Mook (graffiti artist)

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Mook is the nom de plume of Michael Monack, a graffiti artist who was active in Pittsburgh in the early 2000s. The name means "knucklehead or idiot."[1]

Views of Mook's work
Close-up on "Mook" tag on South Tenth Street Bridge
Showing the bridgework that Mook had to scale

Mook began as a traditional graffiti artist targeting the South Side and Shadyside neighborhoods, but after his initial works were removed, he began placing his tags in hard to reach places, including tall bridges and highway overpasses.[1] He drew the ire of the then-Pittsburgh Mayor Thomas J. Murphy, Jr., who had tried to provide an outlet for graffiti artists by allowing them to spray paint walls along the Eliza Furnace trail.[1] He even etched "Mook" onto a Department of Public Works "Graffiti Busters" truck that was tasked with cleaning up graffiti.[1] At one point, merchants from the South Side, tired of having their businesses targeted, caught him and roughed him up, resulting in the tagging of "So you want to get tough?" to appear on the nearby Birmingham Bridge.[1]

He became known around the city and the media, but more for the audacity of the placement of his tags than the artistry.[1] According to Pittsburgh officials, "He's going into areas no one's gone before."[1] He even became known among law enforcement across Pennsylvania.[2] After Mook began to gain some fame in the Pittsburgh area, it is possible that multiple copycats have used the name, meaning that not every "Mook" tag in the area necessarily was created by him.[1]

With Mook's fame as a daredevil graffiti artist growing, some residents objected to the public officials' efforts to capture him.[3] He has public supporters who described him as "determined and skilled and has a sense of humor," arguing that "Although Mook has committed a crime, everyone loves him and he makes people happy."[4] Others objected to the public praise of Mook, saying that his supporters should be responsible for cleaning up his graffiti.[5]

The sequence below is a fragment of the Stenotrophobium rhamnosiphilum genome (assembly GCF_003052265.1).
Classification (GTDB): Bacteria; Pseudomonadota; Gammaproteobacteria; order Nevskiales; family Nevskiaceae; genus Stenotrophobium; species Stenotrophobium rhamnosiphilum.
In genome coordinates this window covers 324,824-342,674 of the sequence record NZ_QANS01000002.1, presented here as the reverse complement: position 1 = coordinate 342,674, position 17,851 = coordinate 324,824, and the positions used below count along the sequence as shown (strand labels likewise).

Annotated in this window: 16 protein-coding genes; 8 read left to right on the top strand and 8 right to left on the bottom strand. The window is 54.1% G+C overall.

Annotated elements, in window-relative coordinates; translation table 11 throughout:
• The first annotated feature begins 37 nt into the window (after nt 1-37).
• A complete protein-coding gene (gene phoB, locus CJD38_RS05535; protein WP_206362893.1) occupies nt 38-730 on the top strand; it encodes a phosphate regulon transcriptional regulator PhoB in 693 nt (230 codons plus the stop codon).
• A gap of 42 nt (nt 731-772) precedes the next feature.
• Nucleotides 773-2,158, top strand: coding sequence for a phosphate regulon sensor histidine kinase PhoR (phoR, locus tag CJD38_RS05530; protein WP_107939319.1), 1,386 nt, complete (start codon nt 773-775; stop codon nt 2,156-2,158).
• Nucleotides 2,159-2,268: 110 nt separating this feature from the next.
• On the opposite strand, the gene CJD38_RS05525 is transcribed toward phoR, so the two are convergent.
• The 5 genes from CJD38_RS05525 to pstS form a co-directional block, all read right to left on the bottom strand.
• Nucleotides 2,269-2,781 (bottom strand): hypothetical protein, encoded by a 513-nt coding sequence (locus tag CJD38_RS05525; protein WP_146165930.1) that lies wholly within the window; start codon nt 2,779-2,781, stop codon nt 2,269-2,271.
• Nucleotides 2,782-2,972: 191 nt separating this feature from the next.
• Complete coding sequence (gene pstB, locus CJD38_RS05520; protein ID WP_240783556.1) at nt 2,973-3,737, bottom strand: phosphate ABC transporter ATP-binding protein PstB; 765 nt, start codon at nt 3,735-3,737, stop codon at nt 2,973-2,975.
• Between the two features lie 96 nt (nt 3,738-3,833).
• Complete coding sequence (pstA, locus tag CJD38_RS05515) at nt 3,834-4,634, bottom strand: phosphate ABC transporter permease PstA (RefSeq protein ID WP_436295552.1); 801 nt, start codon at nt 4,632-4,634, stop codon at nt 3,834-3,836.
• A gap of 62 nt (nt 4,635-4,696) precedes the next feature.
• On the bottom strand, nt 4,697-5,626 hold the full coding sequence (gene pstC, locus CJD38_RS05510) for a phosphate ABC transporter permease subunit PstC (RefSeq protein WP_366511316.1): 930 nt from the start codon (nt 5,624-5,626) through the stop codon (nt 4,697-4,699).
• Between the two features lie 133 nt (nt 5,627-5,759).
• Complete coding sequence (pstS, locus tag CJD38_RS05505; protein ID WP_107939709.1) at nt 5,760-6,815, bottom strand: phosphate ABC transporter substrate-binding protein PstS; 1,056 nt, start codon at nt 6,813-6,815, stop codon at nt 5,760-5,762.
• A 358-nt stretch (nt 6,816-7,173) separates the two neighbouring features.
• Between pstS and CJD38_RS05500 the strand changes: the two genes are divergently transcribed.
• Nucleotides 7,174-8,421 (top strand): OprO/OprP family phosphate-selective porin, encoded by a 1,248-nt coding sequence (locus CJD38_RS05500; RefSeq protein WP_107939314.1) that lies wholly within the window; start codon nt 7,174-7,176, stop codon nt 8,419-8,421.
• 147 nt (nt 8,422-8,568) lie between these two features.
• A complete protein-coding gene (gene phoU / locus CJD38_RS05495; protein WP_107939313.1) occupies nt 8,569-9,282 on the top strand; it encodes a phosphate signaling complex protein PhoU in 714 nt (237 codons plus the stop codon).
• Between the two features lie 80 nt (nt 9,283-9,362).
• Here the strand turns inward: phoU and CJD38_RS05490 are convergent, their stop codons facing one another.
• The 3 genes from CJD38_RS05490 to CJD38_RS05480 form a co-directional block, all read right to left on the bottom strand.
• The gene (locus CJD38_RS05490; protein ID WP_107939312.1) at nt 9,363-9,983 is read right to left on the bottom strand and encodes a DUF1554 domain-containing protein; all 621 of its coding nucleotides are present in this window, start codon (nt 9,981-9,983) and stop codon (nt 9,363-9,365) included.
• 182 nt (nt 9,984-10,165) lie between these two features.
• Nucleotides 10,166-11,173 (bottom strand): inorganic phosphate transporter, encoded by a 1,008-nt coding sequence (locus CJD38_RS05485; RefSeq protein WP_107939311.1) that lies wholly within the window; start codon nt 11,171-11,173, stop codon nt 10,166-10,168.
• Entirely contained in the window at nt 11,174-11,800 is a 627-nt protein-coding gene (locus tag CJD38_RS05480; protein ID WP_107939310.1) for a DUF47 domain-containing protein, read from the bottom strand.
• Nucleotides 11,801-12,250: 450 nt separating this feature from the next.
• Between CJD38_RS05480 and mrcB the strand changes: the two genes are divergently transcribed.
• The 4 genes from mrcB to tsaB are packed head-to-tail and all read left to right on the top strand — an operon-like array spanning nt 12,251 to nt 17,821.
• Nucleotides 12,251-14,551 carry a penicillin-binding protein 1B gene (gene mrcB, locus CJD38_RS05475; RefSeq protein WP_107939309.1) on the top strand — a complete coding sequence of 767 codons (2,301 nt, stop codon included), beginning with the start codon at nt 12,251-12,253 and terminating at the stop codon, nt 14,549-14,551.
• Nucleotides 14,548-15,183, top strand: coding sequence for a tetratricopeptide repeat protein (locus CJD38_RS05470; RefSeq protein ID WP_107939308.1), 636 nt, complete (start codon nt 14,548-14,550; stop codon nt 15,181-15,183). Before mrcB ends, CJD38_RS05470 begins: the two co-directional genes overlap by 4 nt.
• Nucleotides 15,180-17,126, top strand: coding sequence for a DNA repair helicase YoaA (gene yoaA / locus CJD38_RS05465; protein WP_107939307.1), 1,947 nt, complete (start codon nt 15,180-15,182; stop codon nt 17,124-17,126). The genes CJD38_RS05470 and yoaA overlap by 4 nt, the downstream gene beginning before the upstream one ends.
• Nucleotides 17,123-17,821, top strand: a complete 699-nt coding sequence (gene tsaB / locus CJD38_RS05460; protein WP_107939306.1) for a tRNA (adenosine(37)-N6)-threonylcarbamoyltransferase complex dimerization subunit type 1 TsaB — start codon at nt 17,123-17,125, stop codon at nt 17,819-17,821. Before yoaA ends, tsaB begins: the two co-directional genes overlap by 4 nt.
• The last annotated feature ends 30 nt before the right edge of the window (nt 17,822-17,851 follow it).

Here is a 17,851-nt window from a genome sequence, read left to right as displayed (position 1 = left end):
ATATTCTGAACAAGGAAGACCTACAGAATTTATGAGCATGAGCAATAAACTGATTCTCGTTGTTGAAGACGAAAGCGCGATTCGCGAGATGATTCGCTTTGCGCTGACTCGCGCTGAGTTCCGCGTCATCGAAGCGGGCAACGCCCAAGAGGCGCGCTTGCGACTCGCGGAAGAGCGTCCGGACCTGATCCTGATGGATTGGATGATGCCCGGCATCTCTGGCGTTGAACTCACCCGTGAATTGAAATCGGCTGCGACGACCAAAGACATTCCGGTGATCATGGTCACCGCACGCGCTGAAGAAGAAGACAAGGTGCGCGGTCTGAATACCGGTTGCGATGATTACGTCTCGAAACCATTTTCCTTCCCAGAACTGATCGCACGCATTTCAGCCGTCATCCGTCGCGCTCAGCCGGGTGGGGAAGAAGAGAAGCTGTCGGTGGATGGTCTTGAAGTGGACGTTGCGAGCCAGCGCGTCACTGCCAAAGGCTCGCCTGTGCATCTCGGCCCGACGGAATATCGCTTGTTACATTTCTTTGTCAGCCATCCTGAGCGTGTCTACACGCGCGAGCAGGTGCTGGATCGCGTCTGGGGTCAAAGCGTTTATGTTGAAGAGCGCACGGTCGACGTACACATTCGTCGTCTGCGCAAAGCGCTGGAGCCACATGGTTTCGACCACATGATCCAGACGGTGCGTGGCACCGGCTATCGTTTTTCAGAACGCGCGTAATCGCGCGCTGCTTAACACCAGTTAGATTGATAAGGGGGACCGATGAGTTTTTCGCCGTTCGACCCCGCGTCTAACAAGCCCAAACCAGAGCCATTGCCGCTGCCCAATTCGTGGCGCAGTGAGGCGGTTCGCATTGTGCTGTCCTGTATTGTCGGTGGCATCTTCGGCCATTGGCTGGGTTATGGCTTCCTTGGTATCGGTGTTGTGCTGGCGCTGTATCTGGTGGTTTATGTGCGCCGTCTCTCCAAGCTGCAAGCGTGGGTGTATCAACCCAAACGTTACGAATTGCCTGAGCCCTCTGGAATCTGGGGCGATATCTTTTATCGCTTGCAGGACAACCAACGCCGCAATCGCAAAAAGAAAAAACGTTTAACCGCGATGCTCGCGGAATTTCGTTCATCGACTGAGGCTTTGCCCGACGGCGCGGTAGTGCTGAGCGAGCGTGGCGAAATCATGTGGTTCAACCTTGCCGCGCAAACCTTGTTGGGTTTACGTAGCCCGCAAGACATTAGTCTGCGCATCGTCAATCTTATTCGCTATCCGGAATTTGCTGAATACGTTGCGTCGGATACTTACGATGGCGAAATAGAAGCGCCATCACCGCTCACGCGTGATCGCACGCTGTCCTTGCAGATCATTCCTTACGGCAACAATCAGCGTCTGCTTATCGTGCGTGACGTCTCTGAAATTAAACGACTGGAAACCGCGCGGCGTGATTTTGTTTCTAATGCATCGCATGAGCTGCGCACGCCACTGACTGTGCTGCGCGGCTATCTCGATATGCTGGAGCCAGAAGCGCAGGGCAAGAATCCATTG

On November 1, 2001, after receiving anonymous tip letters, police arrested 18-year-old South Side resident Michael Monack.[6] He was found with graffiti supplies.[6] In October 2002, Monack avoided felony charges and pleaded guilty to criminal mischief and defiant trespass, and Common Pleas Judge Robert E. Colville sentenced him to community service and thousands of dollars in fines.[7][8] On March 2003, police arrested Monack again for continuing to engage in graffiti.[9] Monack had been spotted in the Armstrong Tunnel among a group of graffiti artists at 5 a.m.; from there he fled to the South Tenth Street Bridge, where he was arrested.[9] His hearings were attended by neighborhood activists from areas targeted by his tagging where they expressed their extreme displeasure at his behavior.[10]

As of 2004, Mook had become a tattoo artist in Pittsburgh.[8] When asked by the Pittsburgh Tribune-Review about his opinion on the latest crop of the city's graffiti artists, he described them as "garbage."[8] Though, even years after ceasing his tagging, Mook's "infamy precedes him in many circles of the city."[8] However, his reputation as a graffiti artist in the city has been eclipsed by MFONE[11]

Mook "made his reputation scaling bridge suspensions and highway underpasses to spray "Mook" in places where even angels fear to tread."

Tony Norman, columnist for Pittsburgh Post-Gazette[7]


  1. ^ a b c d e f g h McNulty, Timothy (October 5, 2001). "Police anger reaches new heights over Mook's daredevil graffiti". Pittsburgh Post-Gazette. Archived from the original on October 5, 2001. 
  2. ^ White, Bill (Aug 7, 2004). "Graffiti punks in high places spur curiosity". The Morning Call. 
  3. ^ Andrews, Al (October 12, 2001). "The Mook Case Is Being Mishandled By Local Officials". Pittsburgh Post-Gazette. 
  4. ^ Silverman, Auora (November 7, 2001). ""Mook" Makes Us Happy". Pittsburgh Post-Gazette. 
  5. ^ Snedden, Kenneth (November 10, 2001). "Those Who Glorify "Mook" Should Help to Clean Up His Messes". Pittsburgh Post-Gazette. 
  6. ^ a b "Man Arrested in "Mook" Graffiti Spree". Beaver County Times. November 1, 2001. 
  7. ^ a b Norman, Tony (March 13, 2003). "Painted as a menace, graffiti artist 'Mook' is held for trial". Pittsburgh Post-Gazette. 
  8. ^ a b c d Reilly, Richard Byrne (November 14, 2004). "Local Graffiti Legend Doesn't Miss Tagging". Pittsburgh Tribune-Review. 
  9. ^ a b "City police arrest noted graffiti writer 'Mook'". Pittsburgh Post-Gazette. March 3, 2003. 
  10. ^ Norman, Tony (March 14, 2003). "Will jailing of graffiti artist open a big can of paint?". Pittsburgh Post-Gazette. 
  11. ^ Norman, Tony (January 29, 2008). "Daniel Montano, artist on the run". Pittsburgh Post-Gazette. Retrieved September 22, 2013.